Home Featured Five Things From the Week: September 14-20

Five Things From the Week: September 14-20

by Joshua Doering

The Big Ten, the Clippers, Bryson DeChambeau and much more in Five Things From the Week.

1. The Big Ten found its tipping point

When the Big Ten originally suspended fall sports, uncertainty surrounding COVID-19 was presented as the reason why. The availability of rapid antigen testing and what the conference referred to as an “enhanced data-driven approach” led to a unanimous decision to reverse course and play football this fall. There are specific medical developments the Big Ten can point to as justification for its change of heart. The pressure applied by the Big Ten’s coaches and players had to have played some role in making a fall football season happen as well. Money is always a factor too. 

What things like rapid antigen testing and cardiac screening do more than anything else is reduce the likelihood of transmission and avoid outbreaks. They do not protect players from their fellow students who cannot be relied upon to act responsibly. They do not prevent potential complications for players who contract the coronavirus. They help avoid things like the 75 positive tests on Texas Tech’s team and “most” of the defending national champions having it according to their coach. Right or wrong, what the Big Ten said was that it felt comfortable with that scenario. Its bar was higher than most other conferences but not high enough to stave off the mounting resistance.

2. Kawhi Leonard chose a running mate with a track record

Prior to this season, the last time Paul George made it out of the first round of the playoffs was 2013-14. That year, George’s Pacers were the No. 1 seed in the East and were taken seven games by the 38-44 Atlanta Hawks. They went on to get eliminated by the Miami Heat for a third consecutive season. Indiana was one game away from the NBA Finals the year before but lost Game 7 by 23 points. There was precedent for George going 4-of-16 from the field and 1-of-6 from three in the second half in a winner-take-all game.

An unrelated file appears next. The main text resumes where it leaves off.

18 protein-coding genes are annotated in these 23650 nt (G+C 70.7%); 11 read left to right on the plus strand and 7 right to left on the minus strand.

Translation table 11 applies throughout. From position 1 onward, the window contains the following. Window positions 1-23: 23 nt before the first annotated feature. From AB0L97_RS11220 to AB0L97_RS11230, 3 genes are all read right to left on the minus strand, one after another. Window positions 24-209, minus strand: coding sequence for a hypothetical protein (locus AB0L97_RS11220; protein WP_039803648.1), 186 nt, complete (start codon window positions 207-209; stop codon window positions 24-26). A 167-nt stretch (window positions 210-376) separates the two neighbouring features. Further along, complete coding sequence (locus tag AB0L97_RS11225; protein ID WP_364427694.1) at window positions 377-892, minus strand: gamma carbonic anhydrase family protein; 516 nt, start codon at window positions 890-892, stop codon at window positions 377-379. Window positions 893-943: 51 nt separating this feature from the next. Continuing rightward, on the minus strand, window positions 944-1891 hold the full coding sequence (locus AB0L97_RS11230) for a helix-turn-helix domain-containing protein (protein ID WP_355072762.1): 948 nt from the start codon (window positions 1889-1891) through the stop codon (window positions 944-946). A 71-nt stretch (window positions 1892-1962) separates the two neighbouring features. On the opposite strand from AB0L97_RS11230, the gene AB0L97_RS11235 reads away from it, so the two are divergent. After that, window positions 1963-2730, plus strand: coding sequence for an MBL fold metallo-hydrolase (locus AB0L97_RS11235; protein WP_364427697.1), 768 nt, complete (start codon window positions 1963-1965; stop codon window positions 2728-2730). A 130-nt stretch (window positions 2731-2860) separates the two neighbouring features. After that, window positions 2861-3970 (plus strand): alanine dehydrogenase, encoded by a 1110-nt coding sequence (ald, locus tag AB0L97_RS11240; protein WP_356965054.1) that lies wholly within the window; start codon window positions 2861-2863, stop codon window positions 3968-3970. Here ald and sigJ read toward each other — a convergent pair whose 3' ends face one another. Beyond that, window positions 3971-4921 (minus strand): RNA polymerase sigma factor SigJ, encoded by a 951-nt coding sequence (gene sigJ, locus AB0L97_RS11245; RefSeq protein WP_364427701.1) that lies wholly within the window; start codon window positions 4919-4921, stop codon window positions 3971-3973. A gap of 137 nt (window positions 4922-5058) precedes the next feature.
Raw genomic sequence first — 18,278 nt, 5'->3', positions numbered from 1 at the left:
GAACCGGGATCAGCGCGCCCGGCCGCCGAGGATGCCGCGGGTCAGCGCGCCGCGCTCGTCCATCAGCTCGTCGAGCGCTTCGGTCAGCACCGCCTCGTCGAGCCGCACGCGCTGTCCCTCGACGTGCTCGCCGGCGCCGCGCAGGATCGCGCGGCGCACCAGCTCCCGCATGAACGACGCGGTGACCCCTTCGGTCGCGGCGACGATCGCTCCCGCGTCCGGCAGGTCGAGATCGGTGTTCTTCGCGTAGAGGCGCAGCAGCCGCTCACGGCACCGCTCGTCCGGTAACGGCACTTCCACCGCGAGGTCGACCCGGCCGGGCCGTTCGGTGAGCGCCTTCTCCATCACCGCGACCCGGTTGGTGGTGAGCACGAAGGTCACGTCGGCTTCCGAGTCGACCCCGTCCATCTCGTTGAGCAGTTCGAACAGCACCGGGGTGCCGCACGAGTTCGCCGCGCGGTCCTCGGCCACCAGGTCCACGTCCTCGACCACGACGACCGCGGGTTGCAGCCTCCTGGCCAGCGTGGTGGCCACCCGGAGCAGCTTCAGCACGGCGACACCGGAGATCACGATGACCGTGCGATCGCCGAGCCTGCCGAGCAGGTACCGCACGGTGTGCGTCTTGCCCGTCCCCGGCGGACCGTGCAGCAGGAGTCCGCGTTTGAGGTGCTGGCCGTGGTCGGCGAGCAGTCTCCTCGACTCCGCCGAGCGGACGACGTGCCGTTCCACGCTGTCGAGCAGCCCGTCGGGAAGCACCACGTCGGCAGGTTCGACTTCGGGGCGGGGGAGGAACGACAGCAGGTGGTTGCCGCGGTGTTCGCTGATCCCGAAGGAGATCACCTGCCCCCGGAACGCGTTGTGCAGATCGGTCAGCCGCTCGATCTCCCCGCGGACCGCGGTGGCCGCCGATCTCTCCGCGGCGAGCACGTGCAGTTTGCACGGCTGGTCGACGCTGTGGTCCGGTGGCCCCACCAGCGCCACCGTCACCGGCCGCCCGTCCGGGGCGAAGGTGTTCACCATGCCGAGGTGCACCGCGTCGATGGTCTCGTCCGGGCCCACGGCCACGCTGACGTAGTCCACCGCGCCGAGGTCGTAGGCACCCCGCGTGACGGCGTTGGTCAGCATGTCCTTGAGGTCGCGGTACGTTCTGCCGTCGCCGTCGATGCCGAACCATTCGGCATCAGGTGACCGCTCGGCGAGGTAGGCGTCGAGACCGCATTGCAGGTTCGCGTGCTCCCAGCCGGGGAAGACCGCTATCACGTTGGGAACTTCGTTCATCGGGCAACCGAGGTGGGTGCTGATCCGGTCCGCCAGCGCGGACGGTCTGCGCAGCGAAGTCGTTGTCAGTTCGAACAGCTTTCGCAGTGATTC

When Kawhi Leonard decided to join the Clippers, he identified George as the guy he wanted to play with. The team sacrificed its future to bring George to Los Angeles. It is important to view the exceptionally poor performances from Leonard and George in Game 7 in different contexts. Leonard, a two-time NBA champion, had a truly rough outing in the postseason for the first time in recent memory. Bad games happen. The same story repeated itself with George in the bubble. Leonard left a strong locker room in Toronto to join forces with George and the result was one of the worst collapses in NBA history. Correlation doesn’t equal causation and George was by no means the only Clipper who failed to live up to expectations against the Nuggets. And don’t forget it was Leonard who picked George as the guy he wanted to chase another championship with despite a clear pattern backed by years of data.

3. Bryson DeChambeau silenced his critics at Winged Foot

It would make sense that the more difficult the golf course, the less information players want to digest. Less time thinking theoretically means more energy can be spent focusing on every shot. Why make things more difficult than they already are? That line of logic probably applies to every golfer in the world except one: Bryson DeChambeau. In a notoriously challenging tournament at a course where the entire field finishing over par was a real possibility, the man who has turned golf into a science won the U.S. Open by six strokes and was the only player to finish in red numbers.